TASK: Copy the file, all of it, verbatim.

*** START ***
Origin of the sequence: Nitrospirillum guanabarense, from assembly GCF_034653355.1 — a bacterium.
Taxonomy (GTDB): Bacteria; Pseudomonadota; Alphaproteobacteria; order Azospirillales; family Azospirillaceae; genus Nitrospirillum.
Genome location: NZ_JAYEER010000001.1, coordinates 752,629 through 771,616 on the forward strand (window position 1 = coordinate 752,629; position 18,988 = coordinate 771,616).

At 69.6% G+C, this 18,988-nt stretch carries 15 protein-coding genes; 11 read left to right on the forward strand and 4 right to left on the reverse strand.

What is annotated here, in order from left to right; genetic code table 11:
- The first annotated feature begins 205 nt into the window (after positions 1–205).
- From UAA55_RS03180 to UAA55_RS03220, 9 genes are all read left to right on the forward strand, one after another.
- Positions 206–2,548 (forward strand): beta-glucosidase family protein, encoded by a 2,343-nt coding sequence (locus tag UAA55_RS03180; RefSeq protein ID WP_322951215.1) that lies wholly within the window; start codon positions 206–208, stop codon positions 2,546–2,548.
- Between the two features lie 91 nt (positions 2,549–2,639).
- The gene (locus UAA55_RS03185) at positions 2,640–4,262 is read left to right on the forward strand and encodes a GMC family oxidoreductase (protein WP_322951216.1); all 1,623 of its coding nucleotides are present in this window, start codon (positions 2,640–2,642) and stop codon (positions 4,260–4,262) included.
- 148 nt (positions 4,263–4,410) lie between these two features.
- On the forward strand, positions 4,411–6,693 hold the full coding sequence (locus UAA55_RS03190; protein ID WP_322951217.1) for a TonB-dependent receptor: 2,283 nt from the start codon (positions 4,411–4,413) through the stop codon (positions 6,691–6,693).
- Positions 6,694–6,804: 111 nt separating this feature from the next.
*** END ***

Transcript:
Origin of the sequence: Nitrospirillum guanabarense, from assembly GCF_034653355.1 — a bacterium.
Taxonomy (GTDB): Bacteria; Pseudomonadota; Alphaproteobacteria; order Azospirillales; family Azospirillaceae; genus Nitrospirillum.
Genome location: NZ_JAYEER010000001.1, coordinates 752,629 through 771,616 on the forward strand (window position 1 = coordinate 752,629; position 18,988 = coordinate 771,616).

At 69.6% G+C, this 18,988-nt stretch carries 15 protein-coding genes; 11 read left to right on the forward strand and 4 right to left on the reverse strand.

What is annotated here, in order from left to right; genetic code table 11:
- The first annotated feature begins 205 nt into the window (after positions 1–205).
- From UAA55_RS03180 to UAA55_RS03220, 9 genes are all read left to right on the forward strand, one after another.
- Positions 206–2,548 (forward strand): beta-glucosidase family protein, encoded by a 2,343-nt coding sequence (locus tag UAA55_RS03180; RefSeq protein ID WP_322951215.1) that lies wholly within the window; start codon positions 206–208, stop codon positions 2,546–2,548.
- Between the two features lie 91 nt (positions 2,549–2,639).
- The gene (locus UAA55_RS03185) at positions 2,640–4,262 is read left to right on the forward strand and encodes a GMC family oxidoreductase (protein WP_322951216.1); all 1,623 of its coding nucleotides are present in this window, start codon (positions 2,640–2,642) and stop codon (positions 4,260–4,262) included.
- 148 nt (positions 4,263–4,410) lie between these two features.
- On the forward strand, positions 4,411–6,693 hold the full coding sequence (locus UAA55_RS03190; protein ID WP_322951217.1) for a TonB-dependent receptor: 2,283 nt from the start codon (positions 4,411–4,413) through the stop codon (positions 6,691–6,693).
- Positions 6,694–6,804: 111 nt separating this feature from the next.